If you need to do something millions of times a day it needs to be repeatable and, ideally, idempotent. While it’s technically possible to get enough people in your system in a Mechanical Turk mechanism, in most cases what you want to do is truly automate the task.
You should listen to him explaining, but the basic idea is that first you understand what you need to do, then you figure out how to automate it. And the hard part is getting the understanding. Not just the knowledge of the steps you took. That’s the easy part. You also need to do the hard part, understanding why those steps, and why in that specific order.
It’s only after you have that understanding that you can really automate something. Without it you can execute the steps, and probably even notice and acknowledge failures along the way. But you can’t really understand the reason behind the failures. Which means you can’t do anything about them. Instead of automation, you’ve got a self-executing runbook. That’s a great place to start, and it might be enough for a while, but it’s not really an automated system.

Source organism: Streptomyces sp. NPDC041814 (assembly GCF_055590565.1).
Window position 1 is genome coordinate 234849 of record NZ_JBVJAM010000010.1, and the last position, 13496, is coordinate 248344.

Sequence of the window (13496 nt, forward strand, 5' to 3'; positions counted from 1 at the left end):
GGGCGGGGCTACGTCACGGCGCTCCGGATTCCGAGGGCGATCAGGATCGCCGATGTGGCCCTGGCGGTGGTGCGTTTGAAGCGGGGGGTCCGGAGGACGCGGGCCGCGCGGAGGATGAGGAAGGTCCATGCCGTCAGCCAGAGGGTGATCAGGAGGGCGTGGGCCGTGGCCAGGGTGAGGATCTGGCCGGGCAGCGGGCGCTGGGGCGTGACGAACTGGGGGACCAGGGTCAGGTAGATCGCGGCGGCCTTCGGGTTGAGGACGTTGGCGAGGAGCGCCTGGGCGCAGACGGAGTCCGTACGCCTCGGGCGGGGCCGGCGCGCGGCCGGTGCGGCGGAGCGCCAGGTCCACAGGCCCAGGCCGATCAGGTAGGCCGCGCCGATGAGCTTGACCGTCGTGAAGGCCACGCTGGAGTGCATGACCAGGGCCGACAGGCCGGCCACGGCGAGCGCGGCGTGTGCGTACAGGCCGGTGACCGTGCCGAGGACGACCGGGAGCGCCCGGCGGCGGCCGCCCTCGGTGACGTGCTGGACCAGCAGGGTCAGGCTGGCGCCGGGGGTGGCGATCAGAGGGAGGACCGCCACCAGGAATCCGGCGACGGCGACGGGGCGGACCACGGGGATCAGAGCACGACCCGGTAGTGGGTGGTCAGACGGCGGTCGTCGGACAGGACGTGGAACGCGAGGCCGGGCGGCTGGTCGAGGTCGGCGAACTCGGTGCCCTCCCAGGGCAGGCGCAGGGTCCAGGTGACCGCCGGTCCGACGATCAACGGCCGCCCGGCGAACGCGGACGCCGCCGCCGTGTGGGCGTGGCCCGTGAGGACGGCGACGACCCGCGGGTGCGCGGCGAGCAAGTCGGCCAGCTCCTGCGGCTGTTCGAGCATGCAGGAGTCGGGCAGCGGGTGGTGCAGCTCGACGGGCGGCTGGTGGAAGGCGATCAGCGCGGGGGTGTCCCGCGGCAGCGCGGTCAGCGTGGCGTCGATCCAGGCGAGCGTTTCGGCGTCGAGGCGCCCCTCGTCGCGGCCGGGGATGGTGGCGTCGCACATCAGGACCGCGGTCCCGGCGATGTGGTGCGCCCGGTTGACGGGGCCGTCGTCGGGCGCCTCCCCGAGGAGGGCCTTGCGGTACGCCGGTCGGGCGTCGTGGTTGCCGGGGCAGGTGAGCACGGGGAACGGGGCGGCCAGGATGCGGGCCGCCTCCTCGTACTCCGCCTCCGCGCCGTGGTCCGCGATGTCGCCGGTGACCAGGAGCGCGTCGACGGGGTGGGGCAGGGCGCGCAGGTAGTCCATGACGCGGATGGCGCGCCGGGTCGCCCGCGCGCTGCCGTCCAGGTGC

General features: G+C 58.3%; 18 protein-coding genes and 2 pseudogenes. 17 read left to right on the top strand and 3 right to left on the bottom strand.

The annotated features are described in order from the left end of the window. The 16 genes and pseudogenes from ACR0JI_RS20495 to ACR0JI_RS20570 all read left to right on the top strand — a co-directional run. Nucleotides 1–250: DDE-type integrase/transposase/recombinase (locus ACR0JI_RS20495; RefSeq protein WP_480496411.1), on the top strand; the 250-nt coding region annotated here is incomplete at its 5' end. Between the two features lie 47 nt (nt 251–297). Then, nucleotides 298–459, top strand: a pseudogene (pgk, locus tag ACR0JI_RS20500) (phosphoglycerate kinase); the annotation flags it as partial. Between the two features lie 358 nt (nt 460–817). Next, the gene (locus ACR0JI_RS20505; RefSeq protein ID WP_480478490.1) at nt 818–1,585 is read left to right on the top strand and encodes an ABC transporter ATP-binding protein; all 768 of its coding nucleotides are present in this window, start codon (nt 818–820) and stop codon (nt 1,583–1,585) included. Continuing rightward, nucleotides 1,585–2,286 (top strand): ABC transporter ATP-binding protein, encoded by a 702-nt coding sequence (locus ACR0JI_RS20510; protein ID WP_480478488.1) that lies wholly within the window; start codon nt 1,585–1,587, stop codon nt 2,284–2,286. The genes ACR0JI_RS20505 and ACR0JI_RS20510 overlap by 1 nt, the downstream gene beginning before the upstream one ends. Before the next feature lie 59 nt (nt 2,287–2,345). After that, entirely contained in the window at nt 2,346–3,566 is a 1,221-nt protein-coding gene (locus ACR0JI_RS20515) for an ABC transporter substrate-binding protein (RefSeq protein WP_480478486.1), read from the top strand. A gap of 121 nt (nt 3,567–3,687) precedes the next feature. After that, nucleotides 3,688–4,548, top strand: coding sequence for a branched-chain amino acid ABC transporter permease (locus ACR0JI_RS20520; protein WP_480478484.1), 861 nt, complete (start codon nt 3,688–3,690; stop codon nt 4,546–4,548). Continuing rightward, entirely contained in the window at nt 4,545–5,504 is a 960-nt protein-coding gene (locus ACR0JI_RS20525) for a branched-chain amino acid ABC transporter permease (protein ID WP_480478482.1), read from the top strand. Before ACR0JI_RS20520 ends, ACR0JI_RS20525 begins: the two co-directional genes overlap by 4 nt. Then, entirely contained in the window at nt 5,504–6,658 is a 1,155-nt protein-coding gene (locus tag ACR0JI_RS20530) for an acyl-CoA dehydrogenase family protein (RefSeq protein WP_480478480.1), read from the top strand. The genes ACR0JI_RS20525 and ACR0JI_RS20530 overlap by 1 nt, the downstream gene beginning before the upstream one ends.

An automated system understands your intent. In understands the goal you’re trying to achieve and helps you achieve it. It adapts around errors and delays. It figures out how to get from current state to the desired state. It notices deviations and corrects for them as well. And that gets into promise theory, which is a story for another day.